I am firmly committed to seizing the dialogic potential inherent within the intersection of politics and art. Traditional institutions have sculpted the frameworks within which we perceive and experience art. Within this context, I see my role as a curator deeply rooted in my temporal reality, to reinterpret these spaces and pave the way for a dialogue that has been historically marginalized, such as discourses surrounding mortality, sexuality, and existence.
In doing so, my intention is not to exploit these subjects for their shock value, but rather to facilitate personal engagement in a sensitive, soulful encounter. This pursuit is reinforced through the theoretical grounding of Julia Kristeva's polylogue, which provides a compass for my curatorial practice.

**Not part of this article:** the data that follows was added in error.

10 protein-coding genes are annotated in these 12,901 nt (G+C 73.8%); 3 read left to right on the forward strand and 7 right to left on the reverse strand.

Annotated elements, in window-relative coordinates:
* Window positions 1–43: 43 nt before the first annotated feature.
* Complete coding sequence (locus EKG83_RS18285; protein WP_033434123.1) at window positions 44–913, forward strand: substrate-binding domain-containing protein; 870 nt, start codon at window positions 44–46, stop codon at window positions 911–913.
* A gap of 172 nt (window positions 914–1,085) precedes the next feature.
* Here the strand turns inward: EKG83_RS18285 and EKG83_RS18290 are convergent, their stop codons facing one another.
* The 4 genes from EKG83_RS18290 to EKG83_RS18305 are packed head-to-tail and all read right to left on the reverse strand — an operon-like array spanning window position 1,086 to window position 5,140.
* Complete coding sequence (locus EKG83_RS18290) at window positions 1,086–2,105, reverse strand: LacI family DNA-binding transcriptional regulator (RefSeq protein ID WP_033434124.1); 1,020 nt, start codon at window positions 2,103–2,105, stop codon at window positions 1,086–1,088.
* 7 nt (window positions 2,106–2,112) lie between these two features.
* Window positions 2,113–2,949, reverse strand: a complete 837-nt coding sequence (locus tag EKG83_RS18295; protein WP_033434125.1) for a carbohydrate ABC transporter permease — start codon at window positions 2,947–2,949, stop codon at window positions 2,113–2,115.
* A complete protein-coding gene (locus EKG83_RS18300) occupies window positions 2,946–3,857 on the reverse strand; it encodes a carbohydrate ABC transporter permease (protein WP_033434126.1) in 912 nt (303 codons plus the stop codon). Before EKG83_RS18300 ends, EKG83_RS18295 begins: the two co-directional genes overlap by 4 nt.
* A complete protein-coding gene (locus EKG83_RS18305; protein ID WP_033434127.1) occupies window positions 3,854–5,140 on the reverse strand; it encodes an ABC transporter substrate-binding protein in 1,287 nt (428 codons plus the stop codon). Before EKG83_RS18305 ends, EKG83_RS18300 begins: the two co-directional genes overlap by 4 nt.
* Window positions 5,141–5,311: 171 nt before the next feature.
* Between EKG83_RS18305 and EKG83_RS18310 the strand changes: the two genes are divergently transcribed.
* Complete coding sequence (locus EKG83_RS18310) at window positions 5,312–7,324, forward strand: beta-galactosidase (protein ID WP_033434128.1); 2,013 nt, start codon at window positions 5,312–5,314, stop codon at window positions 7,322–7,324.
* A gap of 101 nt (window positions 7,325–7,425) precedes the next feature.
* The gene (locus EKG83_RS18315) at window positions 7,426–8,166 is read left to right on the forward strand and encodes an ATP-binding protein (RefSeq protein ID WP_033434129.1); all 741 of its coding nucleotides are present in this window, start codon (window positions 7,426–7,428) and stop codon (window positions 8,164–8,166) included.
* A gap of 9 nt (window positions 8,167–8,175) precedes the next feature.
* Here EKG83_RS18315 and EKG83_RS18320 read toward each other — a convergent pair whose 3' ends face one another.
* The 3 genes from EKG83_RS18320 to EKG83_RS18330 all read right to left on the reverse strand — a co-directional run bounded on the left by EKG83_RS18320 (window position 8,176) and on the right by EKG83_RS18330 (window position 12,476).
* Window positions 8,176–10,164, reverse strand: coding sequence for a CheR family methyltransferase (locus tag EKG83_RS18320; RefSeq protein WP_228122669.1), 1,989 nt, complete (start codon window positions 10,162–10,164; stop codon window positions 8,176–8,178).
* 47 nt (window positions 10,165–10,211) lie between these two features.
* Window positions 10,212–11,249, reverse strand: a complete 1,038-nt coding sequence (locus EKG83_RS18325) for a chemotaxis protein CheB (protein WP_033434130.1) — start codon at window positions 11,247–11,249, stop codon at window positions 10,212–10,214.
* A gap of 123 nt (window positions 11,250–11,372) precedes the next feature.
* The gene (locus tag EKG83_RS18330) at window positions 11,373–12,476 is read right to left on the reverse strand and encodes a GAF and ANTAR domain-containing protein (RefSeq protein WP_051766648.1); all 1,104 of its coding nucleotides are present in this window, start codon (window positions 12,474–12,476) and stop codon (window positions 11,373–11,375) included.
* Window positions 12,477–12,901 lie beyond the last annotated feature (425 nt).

By consciously including a diverse array of voices, particularly those of the audience, my curatorial approach seeks to challenge conventional practices that tend to neglect the experiential. In this context, I consider love as an important factor in fostering inclusivity, a polyphony of voices that advocates for transformation and empathy within spaces traditionally used to extol the artist. Today, these spaces are reimagined as hubs that celebrate individuality and inspire action.
It is my contention that the emotional and cathartic experiences facilitated by art merit our attention. Indeed, all routes towards social change are seeded in aesthetic encounters with our surroundings. From these sensory interactions, the emotional dimension of our humanity is stirred, and a multitude of feelings - from desire and love to anger and lust - give rise to an innate craving for human connection. I maintain that art, in its myriad forms, serves as a conduit for such connections, providing a platform for dialogue and emotional resonance.
Ultimately, my curatorial vision seeks to honour art as a catalyst for evoking individual emotions, fostering meaningful connections, and stimulating the vibrant dialectic that propels society forward.